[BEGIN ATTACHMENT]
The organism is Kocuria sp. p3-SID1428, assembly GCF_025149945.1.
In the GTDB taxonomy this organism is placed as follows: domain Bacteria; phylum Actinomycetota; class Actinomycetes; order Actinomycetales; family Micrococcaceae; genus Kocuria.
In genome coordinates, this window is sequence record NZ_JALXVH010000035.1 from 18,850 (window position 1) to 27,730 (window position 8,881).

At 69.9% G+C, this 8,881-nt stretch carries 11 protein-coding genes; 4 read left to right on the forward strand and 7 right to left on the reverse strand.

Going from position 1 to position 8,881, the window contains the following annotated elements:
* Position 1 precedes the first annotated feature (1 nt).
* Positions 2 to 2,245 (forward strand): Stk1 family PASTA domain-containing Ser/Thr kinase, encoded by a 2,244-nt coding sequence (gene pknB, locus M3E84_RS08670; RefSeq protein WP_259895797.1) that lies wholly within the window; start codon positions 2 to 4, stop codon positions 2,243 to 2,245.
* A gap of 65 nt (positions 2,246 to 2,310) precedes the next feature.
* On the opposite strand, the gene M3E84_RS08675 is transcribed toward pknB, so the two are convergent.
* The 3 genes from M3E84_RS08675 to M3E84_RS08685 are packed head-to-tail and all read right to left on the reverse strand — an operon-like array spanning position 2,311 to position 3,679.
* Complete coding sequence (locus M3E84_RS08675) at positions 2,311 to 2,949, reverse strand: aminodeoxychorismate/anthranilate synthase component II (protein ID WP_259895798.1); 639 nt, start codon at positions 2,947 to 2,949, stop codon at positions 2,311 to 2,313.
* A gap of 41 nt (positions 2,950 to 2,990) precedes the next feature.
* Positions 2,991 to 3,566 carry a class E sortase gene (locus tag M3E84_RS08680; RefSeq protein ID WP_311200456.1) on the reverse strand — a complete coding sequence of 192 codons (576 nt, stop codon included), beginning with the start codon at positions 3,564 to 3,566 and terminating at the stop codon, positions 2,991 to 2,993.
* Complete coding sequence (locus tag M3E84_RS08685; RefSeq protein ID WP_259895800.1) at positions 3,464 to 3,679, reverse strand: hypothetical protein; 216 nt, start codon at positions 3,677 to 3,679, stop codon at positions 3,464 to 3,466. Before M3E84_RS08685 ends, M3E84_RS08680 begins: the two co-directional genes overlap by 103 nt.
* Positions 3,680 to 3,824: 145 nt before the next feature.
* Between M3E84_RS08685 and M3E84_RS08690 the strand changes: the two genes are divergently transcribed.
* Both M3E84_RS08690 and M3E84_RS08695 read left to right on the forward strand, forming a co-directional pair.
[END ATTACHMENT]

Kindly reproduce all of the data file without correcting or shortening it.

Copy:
The organism is Kocuria sp. p3-SID1428, assembly GCF_025149945.1.
In the GTDB taxonomy this organism is placed as follows: domain Bacteria; phylum Actinomycetota; class Actinomycetes; order Actinomycetales; family Micrococcaceae; genus Kocuria.
In genome coordinates, this window is sequence record NZ_JALXVH010000035.1 from 18,850 (window position 1) to 27,730 (window position 8,881).

At 69.9% G+C, this 8,881-nt stretch carries 11 protein-coding genes; 4 read left to right on the forward strand and 7 right to left on the reverse strand.

Going from position 1 to position 8,881, the window contains the following annotated elements:
* Position 1 precedes the first annotated feature (1 nt).
* Positions 2 to 2,245 (forward strand): Stk1 family PASTA domain-containing Ser/Thr kinase, encoded by a 2,244-nt coding sequence (gene pknB, locus M3E84_RS08670; RefSeq protein WP_259895797.1) that lies wholly within the window; start codon positions 2 to 4, stop codon positions 2,243 to 2,245.
* A gap of 65 nt (positions 2,246 to 2,310) precedes the next feature.
* On the opposite strand, the gene M3E84_RS08675 is transcribed toward pknB, so the two are convergent.
* The 3 genes from M3E84_RS08675 to M3E84_RS08685 are packed head-to-tail and all read right to left on the reverse strand — an operon-like array spanning position 2,311 to position 3,679.
* Complete coding sequence (locus M3E84_RS08675) at positions 2,311 to 2,949, reverse strand: aminodeoxychorismate/anthranilate synthase component II (protein ID WP_259895798.1); 639 nt, start codon at positions 2,947 to 2,949, stop codon at positions 2,311 to 2,313.
* A gap of 41 nt (positions 2,950 to 2,990) precedes the next feature.
* Positions 2,991 to 3,566 carry a class E sortase gene (locus tag M3E84_RS08680; RefSeq protein ID WP_311200456.1) on the reverse strand — a complete coding sequence of 192 codons (576 nt, stop codon included), beginning with the start codon at positions 3,564 to 3,566 and terminating at the stop codon, positions 2,991 to 2,993.
* Complete coding sequence (locus tag M3E84_RS08685; RefSeq protein ID WP_259895800.1) at positions 3,464 to 3,679, reverse strand: hypothetical protein; 216 nt, start codon at positions 3,677 to 3,679, stop codon at positions 3,464 to 3,466. Before M3E84_RS08685 ends, M3E84_RS08680 begins: the two co-directional genes overlap by 103 nt.
* Positions 3,680 to 3,824: 145 nt before the next feature.
* Between M3E84_RS08685 and M3E84_RS08690 the strand changes: the two genes are divergently transcribed.
* Both M3E84_RS08690 and M3E84_RS08695 read left to right on the forward strand, forming a co-directional pair.